In May of 1940, soon after the German army overran and occupied France, a Gestapo officer visited the headquarters of the Automobile Club de France on the Place de la Concorde in Paris. He demanded that the club's librarian bring him the records for races sanctioned by the club. As his subordinates carted off the record books, he dismissed the librarian, saying, “We will write the history now."
Consensus holds that Nazis wanted to rewrite a particular piece of racing history, an embarrassing break in Germany's state-supported teams' dominance of Grand Prix Racing in the 1930s. The Silver Arrow cars campaigned by Mercedes-Benz and Auto Union had to remain the übercars, according to the Nazi narrative. The Gestapo wouldn't stop at paper records, either; according to rumor, the Gestapo was also trying to locate and destroy the very cars that disgraced the Reich in one of motorsports' great underdog victories.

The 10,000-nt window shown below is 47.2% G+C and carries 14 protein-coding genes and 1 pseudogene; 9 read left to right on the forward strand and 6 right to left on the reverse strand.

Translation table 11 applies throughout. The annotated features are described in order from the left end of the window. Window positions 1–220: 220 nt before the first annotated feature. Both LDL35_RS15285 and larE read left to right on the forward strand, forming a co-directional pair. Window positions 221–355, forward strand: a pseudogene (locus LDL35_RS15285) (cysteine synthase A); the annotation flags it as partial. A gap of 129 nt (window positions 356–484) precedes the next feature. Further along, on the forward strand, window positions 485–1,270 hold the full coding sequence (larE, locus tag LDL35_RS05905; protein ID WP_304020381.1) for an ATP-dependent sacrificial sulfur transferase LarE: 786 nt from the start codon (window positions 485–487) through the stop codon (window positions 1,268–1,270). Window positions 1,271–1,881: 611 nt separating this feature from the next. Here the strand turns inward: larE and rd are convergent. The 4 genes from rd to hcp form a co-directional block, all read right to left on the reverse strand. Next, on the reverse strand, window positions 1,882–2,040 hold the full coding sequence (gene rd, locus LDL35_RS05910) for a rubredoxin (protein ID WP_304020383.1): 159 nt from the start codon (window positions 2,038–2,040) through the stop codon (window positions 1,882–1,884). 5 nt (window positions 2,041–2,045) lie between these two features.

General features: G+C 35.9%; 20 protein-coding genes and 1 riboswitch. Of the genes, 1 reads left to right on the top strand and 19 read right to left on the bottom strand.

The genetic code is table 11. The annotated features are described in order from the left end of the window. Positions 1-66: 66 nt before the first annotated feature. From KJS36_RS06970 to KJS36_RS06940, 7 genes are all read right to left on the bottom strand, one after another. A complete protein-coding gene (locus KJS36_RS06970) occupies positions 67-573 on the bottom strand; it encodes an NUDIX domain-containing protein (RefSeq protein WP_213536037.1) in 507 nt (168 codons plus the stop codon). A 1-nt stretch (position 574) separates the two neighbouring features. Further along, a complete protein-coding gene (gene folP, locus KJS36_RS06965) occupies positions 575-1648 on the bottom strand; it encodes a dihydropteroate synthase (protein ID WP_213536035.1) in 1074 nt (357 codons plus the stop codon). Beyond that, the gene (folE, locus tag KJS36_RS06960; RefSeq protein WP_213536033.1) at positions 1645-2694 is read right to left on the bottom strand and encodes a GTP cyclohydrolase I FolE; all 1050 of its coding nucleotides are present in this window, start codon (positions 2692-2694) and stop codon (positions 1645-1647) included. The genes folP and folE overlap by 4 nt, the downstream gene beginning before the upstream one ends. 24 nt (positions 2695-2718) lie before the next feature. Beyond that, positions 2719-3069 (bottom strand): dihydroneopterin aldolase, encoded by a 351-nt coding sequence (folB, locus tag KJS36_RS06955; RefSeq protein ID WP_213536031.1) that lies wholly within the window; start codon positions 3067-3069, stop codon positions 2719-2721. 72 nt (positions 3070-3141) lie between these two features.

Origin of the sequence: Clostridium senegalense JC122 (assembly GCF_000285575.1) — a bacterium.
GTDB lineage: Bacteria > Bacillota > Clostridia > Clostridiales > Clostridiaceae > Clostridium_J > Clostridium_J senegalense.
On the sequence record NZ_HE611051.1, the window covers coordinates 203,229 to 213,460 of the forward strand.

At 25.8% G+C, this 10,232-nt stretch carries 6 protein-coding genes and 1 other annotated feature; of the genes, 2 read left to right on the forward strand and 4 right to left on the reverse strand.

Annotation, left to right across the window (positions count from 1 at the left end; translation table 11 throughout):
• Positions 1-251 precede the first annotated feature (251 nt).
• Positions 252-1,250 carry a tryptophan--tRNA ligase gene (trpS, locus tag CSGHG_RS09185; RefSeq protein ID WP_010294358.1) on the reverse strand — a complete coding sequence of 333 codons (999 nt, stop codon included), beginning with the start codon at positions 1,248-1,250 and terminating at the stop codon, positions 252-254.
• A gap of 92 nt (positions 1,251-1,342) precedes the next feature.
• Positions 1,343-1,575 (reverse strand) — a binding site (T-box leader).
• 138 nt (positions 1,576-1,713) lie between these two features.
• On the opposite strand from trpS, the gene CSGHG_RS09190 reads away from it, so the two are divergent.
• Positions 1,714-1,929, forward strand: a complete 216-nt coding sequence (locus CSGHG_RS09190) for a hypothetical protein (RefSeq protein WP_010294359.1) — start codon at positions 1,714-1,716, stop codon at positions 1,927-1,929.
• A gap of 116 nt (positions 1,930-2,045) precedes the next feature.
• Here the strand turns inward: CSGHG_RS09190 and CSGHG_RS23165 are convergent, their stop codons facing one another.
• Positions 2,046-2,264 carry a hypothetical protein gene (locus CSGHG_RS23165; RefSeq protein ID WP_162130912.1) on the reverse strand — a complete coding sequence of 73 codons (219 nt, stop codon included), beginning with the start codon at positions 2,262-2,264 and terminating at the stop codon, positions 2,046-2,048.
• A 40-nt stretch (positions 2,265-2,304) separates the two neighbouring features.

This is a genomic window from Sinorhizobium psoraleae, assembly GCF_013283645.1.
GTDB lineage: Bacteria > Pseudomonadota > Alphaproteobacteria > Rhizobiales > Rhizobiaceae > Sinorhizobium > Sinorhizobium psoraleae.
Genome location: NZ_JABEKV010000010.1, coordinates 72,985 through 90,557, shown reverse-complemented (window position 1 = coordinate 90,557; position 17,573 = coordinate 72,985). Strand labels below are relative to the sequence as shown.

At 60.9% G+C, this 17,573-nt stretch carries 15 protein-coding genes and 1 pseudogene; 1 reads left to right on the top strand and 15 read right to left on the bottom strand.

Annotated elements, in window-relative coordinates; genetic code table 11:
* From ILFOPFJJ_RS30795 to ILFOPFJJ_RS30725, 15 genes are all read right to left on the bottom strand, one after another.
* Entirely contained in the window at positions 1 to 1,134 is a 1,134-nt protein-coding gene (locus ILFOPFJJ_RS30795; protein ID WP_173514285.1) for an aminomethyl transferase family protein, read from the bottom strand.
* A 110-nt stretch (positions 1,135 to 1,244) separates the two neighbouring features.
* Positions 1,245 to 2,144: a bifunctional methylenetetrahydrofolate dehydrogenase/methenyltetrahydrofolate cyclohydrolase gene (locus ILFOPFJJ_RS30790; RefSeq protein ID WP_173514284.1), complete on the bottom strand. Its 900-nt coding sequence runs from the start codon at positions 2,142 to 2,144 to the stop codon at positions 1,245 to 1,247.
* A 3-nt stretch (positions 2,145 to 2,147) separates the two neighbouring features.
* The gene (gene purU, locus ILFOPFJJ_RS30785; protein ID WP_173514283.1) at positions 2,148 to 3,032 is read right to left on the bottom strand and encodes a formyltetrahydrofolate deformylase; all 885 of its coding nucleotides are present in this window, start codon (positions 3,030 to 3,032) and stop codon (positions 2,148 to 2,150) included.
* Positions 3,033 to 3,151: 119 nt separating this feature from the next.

Fortunately, the Nazis' revisionary attempt failed, and the truth prevailed. The Silver Arrows' defeat has now been ably documented by New York Times-bestselling author Neal Bascomb, in his book Faster: How a Jewish Driver, an American Heiress and a Legendary Car Beat Hitler's Best (Houghton Mifflin Harcourt, Boston, 2020).
Read the full article on Hagerty.com: https://www.hagerty.com/media/automotive-history/how-a-woman-and-a-jewish-racing-driver-beat-hitler-...
I just finished reading Bascomb's book this week. As a student of 30's-50's Grand Prix and SportsCar racing, it is an intriguing and very interesting human interest story. I think many of us could relate to Rene Dreyfus' career, feeling you've reached the highest point in your life only to have it taken away. And then being able to overcome your most doubtful and worst critic (yourself) with support from friends and family to be able to find tremendous success again, exorcising your own ghosts.
A good story.
Another great book about that racing era is “French Racing Blue”, one of four books about early racing. It details the million franc competition as well. It also tells about how strong Alfa Romeos were in the second half of the 30s, often beating the German cars. Great read.